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Have you just started on YouTube with a company video?
Are you still not getting the views you hoped for? Even with a handful of videos under your belt, you may not have mastered one of the most important aspects of the process which is YouTube SEO.
Getting high rankings on YouTube is usually a result of two things.
You will need to appeal to the platform, but you will also need to appeal to your audience so you actually get higher view counts and subscribers. Here are a few engagement strategies to reel in your viewers.
After you have uploaded a video on YouTube, you’ll be asked to fill out the title, description, and tags for it. Sounds easy enough, but you have some homework to do first.
Before you even begin filling out your title or description, you’ll want to know what your focus keywords or key phrases will be. Your first stop will be to see the competition surrounding the keywords you’re looking to use. Whether it’s in the form of Google’s own Adwords Keyword Planner or the many other free options it’s up to you, but this will allow you to see popularity and the competition you’ll be faced with.
Short tail vs long tail keywords
Had your heart set on “DIY crafts” for your keyword, only to find out that it’s incredibly popular already? Shorter key phrases are referred to as short tail, and you’ll find this is where the greatest competition lies. If you think your fledgling YouTube channel can’t compete with short tail keywords, don’t worry, you have options…
Long tail keywords allow you to get a little more specific, while still using the initial keyphrase you wanted to. So instead of “DIY crafts,” you could make it “DIY Crafts for beginners” or “DIY crafts for Valentine’s Day.” While it may be searched less-often, it also offers less competition, better targeting and if you’re looking into advertising, it’ll cost much less than short tail keywords.
Are your keywords video-friendly?
Think you might have nailed it on your keywords for your video?
While this may be true for YouTube itself, it may not be the case for search engines. The best way to find out is to actually search for your desired keywords in Google. Put simply if you are looking to see if videos appear on the first page when searching your keyword. If they do, you’ll have a better chance at ranking well in both YouTube and Google.
Terms like “how to,” “review,” “hands-on” all have great potential to show videos on the first page of Google, so you’re pretty safe if you’re using one of them.
Appeal to YouTube
Now that you have done diligence on your keywords, it’s time to apply all you have learned…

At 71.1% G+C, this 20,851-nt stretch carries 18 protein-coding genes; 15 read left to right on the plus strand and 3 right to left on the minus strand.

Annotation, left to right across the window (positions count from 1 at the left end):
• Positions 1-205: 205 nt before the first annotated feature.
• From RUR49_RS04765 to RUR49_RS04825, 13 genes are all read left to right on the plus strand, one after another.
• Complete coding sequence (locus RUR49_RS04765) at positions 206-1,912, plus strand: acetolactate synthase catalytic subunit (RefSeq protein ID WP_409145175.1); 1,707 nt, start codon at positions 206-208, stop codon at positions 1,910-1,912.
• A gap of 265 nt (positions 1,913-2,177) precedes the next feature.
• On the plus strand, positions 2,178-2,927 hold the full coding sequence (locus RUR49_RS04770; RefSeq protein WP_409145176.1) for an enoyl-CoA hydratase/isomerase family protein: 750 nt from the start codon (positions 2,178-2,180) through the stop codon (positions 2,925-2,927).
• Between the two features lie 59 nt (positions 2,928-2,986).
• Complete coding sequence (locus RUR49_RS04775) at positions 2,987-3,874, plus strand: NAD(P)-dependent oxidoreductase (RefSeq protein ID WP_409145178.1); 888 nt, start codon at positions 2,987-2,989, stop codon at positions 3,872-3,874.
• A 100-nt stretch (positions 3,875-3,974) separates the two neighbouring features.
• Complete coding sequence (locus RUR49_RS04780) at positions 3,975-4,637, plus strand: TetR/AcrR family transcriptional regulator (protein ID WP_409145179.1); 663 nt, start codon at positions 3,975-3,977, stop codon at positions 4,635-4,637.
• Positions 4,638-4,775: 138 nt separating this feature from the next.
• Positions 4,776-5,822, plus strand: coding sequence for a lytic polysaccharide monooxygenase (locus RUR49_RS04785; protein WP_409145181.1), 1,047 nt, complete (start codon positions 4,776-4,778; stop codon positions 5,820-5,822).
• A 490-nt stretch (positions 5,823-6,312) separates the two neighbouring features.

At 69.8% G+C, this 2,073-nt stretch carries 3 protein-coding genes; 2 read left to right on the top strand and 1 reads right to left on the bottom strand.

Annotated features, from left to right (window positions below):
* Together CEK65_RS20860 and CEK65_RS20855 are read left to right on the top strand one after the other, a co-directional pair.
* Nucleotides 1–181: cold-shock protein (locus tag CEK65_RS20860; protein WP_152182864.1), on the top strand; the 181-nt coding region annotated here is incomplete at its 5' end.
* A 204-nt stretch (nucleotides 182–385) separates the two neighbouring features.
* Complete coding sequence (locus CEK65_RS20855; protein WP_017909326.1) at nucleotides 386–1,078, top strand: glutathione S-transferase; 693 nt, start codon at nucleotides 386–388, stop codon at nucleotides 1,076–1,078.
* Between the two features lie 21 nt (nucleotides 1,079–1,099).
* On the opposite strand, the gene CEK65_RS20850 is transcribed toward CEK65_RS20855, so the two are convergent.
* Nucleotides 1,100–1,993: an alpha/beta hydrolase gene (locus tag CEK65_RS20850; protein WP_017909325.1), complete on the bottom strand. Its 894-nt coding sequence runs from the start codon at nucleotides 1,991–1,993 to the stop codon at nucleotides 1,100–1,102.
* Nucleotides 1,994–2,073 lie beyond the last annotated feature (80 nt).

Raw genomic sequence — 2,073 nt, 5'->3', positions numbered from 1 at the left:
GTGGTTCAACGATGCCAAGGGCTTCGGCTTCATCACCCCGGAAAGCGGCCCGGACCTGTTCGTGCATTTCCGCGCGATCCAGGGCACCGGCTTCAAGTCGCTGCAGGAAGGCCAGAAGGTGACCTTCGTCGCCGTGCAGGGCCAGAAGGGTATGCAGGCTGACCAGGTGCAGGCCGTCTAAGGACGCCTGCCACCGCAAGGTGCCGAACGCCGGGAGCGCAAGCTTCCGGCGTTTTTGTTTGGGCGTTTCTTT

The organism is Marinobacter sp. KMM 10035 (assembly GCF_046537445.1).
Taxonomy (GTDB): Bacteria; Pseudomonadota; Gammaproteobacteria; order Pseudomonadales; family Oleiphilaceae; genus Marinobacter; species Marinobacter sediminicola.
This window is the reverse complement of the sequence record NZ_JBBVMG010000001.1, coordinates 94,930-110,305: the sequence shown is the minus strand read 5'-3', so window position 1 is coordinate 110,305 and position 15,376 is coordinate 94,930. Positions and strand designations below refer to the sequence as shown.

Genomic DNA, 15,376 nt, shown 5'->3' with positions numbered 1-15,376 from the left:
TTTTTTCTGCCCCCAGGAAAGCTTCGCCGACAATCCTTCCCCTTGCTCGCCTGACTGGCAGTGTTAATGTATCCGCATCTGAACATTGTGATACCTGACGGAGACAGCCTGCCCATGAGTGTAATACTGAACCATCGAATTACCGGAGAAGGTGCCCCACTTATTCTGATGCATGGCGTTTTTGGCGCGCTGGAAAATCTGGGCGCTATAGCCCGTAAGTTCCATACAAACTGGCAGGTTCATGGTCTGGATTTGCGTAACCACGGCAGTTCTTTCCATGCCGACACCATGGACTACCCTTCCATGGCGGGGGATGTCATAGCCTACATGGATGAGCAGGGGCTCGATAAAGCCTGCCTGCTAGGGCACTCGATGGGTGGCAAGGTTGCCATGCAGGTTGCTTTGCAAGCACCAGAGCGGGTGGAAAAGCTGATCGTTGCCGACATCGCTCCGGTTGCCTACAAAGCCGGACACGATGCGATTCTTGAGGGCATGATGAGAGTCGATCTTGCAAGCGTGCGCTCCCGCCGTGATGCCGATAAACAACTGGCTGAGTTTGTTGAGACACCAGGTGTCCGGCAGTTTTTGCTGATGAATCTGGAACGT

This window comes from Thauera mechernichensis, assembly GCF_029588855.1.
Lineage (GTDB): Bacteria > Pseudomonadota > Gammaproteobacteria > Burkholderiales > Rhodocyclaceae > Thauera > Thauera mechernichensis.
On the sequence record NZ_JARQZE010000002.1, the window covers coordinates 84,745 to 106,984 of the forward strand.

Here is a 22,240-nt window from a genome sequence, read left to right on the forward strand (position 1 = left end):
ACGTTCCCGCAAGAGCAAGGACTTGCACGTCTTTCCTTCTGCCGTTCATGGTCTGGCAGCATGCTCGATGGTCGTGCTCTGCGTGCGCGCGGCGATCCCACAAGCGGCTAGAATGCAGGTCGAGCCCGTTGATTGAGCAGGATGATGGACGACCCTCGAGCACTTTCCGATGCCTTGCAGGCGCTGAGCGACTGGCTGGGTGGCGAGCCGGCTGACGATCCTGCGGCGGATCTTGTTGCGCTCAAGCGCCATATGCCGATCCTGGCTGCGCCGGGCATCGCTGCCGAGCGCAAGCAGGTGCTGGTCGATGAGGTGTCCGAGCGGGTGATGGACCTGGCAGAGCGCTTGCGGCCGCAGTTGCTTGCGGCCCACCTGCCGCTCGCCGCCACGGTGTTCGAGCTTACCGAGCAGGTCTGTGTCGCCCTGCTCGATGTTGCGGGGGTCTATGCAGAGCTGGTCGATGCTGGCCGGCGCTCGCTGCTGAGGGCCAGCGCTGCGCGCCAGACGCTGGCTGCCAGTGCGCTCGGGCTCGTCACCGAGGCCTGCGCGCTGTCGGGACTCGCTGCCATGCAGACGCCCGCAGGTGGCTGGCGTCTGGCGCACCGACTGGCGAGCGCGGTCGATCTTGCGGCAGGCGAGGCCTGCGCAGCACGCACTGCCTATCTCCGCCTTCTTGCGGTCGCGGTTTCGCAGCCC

The content of your video will determine how your title is structured, but it’s important to have your keywords in the first portion of the title. If your video is about how to make doughnut ice cream cones, “How to” or “Do it yourself” would naturally fall in the beginning of the title, but that may not always be the case, depending on your keywords.
It’s best to keep your title short and concise. Anything other than the essential words for the title can be put in the description section below. As along as the title showcases your keywords prominently and the point gets across, you’re good to go.
Speaking of titles, a good practice when uploading to YouTube is to use your keywords in the filename of your video. Something like “YouTube_DIY_Crafts_Valentines_Day.mp4” should suffice.
Much like Google bots don’t actually see your photos when indexing websites, YouTube doesn’t know exactly what your video is about when you first upload it.
It’s important to note that long tail keywords do well in your description, especially if long tail is the primary route you’re going in. Remember, the detailed approach may be less popular, but it’s more efficient (at least in the beginning). Why? Because writing a long description is beneficial for your video, as it gives more information to both YouTube and the viewer, and this can positively affect your ranking.
While there’s a debate on whether tags are still important or not, it’s another location to describe your video that YouTube offers, so use it! A mix of specific and general tags is suggested, allowing your video to span multiple avenues. You can use both your short and long tail keywords here as well.
The best practice is to add as many tags to properly describe your video as needed. If you feel that your clip needs 20 tags, no one’s stopping you.
YouTube SEO may seem a bit tricky, but with the above tips at your disposal, you’re equipped to climb the ranks!